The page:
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The AAPG/Datapages Combined Publications Database

Journal of Sedimentary Research (SEPM)


Journal of Sedimentary Research, Section A: Sedimentary Petrology and Processes
Vol. 64A (1994)No. 2. (April), Pages 373-385

Eruption-Controlled Epiclastic Sedimentation in a Devonian Trench-Slope Basin: Evidence from Sandstone Petrofacies, Klamath Mountains, California

E. Timothy Wallin, David W. Trabert


The Devonian Gazelle Formation comprises sparsely fossiliferous shale, siltstone, siliceous mudstone, volcaniclastic sandstone, and conglomerate whose cumulative thickness is at least 1.25 km. Two end-member sand compositions combined locally to form a third "mixed" petrofacies. The volcaniclastic petrofacies was derived from an undissected magmatic arc, whereas the chert-mudrock petrofacies reflects derivation from melangee of the underlying accretionary prism. The stratigraphically restricted mixed petrofacies is compositionally discrete and records thorough mixing of these two compositional end members. Data from sandstone petrography are consistent with independent geologic evidence indicating that the Gazelle Formation represents the fill of a Devonian trench-slope basin that for ed above an east-dipping subduction zone. Our interpretation of the Balaklala Rhyolite as the source of the volcaniclastic petrofacies requires proximity of the Yreka and Eastern Klamath terranes during the Early Devonian, and indicates that the eastern Klamath province has behaved as a single crustal block (sensu lato) ever since.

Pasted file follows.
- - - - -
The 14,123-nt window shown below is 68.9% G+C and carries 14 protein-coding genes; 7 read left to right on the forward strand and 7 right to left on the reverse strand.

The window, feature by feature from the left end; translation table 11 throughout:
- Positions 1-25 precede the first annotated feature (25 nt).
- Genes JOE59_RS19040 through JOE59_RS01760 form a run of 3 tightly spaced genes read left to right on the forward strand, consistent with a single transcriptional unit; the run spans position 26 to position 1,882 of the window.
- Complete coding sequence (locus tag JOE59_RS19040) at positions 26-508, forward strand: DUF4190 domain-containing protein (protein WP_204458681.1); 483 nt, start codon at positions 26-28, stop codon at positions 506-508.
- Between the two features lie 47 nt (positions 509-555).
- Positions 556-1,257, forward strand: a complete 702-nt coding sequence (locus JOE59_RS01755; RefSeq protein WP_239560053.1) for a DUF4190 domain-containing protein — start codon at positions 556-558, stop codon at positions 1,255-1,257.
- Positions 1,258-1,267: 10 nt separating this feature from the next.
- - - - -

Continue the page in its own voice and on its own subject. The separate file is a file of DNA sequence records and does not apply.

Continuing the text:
Field study and petrographic analysis indicate that the delivery of coarse terrigenous detritus to the basin was controlled principally by episodic eruptions of rhyolitic tephra in the arc source and also by one discernible episode of change in relative sea level. This study indicates that caution must be used when invoking changes in relative sea level to explain the stratigraphic distribution of epiclastic turbidites in island-arc settings. Identification of compositionally and stratigraphically discrete mixed petrofacies in other ancient orogens may permit similar inferences regarding controls on stratigraphic development that have operated on poorly fossiliferous, immature convergent margins.

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